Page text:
Earlier this month, the Joint Committee on Labor and Workforce Development of the Massachusetts state legislature held a hearing during which it discussed a proposal to limit the enforcement of noncompetes. The bill, in both its House and Senate versions, provides, with certain exceptions relating to acts by the employee, a presumption that noncompetes for no longer than six months are reasonable (and enforceable), but noncompetes that are longer than six months are presumed to be unreasonable (and not enforceable to the extent they last longer than six months). But because these are only presumptions, an employee can argue that even six months is unreasonable in a particular case, and an employer can argue that a longer noncompete is reasonable, too. Even so, if this bill were to become law, noncompetes for longer than six months would be much harder for employers to enforce because six months would be the “presumed” maximum duration for a noncompete. This changes current law, under which most noncompetes can last one, two, or even three years.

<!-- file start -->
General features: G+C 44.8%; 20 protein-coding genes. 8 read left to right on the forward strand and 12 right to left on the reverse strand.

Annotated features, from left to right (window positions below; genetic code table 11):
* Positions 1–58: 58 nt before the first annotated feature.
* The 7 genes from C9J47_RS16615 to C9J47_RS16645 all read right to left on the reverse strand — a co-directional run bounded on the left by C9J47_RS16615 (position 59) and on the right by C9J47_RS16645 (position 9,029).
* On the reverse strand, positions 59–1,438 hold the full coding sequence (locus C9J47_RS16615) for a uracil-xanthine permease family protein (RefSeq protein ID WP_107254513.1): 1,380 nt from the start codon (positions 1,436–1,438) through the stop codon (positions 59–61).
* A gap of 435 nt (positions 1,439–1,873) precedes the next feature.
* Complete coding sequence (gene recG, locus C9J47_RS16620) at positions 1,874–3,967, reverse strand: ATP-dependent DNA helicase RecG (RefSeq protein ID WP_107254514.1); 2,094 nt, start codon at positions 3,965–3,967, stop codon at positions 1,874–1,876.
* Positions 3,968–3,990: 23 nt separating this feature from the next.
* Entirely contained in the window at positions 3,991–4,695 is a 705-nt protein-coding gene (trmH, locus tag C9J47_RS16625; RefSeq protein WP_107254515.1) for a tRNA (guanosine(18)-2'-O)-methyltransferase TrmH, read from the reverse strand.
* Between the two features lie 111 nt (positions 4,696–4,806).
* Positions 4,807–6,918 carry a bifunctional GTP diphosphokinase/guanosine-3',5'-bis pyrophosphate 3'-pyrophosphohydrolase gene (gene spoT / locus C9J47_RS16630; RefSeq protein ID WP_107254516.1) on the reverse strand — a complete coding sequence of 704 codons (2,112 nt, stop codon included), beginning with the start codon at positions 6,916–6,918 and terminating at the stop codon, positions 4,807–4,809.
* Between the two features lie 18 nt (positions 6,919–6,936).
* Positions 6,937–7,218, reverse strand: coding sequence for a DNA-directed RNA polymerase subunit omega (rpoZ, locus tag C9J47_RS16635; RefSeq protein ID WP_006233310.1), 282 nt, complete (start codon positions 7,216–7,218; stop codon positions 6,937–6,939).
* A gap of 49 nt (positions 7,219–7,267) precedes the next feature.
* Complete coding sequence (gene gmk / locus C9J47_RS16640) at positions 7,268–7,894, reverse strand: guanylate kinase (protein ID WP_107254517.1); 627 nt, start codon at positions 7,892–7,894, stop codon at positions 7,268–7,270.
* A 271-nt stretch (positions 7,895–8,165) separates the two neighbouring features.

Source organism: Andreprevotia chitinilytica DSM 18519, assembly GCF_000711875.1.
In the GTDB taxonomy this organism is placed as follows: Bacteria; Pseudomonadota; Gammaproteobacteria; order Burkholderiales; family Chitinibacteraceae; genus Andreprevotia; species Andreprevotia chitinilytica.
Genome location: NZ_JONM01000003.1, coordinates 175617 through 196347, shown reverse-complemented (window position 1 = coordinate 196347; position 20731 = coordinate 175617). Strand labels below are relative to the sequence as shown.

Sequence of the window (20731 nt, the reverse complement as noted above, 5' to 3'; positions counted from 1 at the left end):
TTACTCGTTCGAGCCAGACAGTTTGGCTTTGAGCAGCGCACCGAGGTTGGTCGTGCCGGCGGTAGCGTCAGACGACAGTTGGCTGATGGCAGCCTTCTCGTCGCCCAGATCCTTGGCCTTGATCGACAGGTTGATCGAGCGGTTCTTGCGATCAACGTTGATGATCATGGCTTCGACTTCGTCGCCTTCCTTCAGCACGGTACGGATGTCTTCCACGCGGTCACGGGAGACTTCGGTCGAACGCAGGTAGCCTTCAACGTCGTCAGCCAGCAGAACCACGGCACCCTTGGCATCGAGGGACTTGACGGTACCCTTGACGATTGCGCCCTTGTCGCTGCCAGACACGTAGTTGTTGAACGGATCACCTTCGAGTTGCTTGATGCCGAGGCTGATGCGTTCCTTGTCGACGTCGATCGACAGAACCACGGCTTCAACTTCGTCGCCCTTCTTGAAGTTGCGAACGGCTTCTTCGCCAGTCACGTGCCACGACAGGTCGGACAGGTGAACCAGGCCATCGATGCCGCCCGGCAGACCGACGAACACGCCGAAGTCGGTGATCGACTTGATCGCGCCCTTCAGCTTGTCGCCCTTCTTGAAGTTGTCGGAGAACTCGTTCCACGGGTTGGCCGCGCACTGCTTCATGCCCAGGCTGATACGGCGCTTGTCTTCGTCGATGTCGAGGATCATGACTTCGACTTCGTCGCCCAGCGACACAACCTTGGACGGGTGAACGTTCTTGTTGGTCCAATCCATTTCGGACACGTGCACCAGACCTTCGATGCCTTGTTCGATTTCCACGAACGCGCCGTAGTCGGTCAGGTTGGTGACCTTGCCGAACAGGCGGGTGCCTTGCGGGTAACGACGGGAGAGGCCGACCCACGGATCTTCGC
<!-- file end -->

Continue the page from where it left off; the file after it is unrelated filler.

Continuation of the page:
Yet the most interesting development from the hearing was the testimony from the state Secretary of Housing and Economic Development, Greg Bialecki. Secretary Bialecki told the committee that Governor Deval Patrick’s Administration supports eliminating noncompetes altogether in combination with the adoption of the Uniform Trade Secret Act, something I’ve previously written about here. On the other side of the issue, Associated Industries of Massachusetts (AIM) provided written testimony against reform.
What are the chances of noncompete reform actually passing? Previous bills to eliminate noncompetes have not gained much support, and the six-month bill is a compromise, something the sponsors of the bill (Rep. Lori Ehrlich and Sen. William Brownsberger) freely admit. But with Gov. Patrick pushing for reform, the compromise bill may stand a better chance of surviving the legislative process and being enacted into law.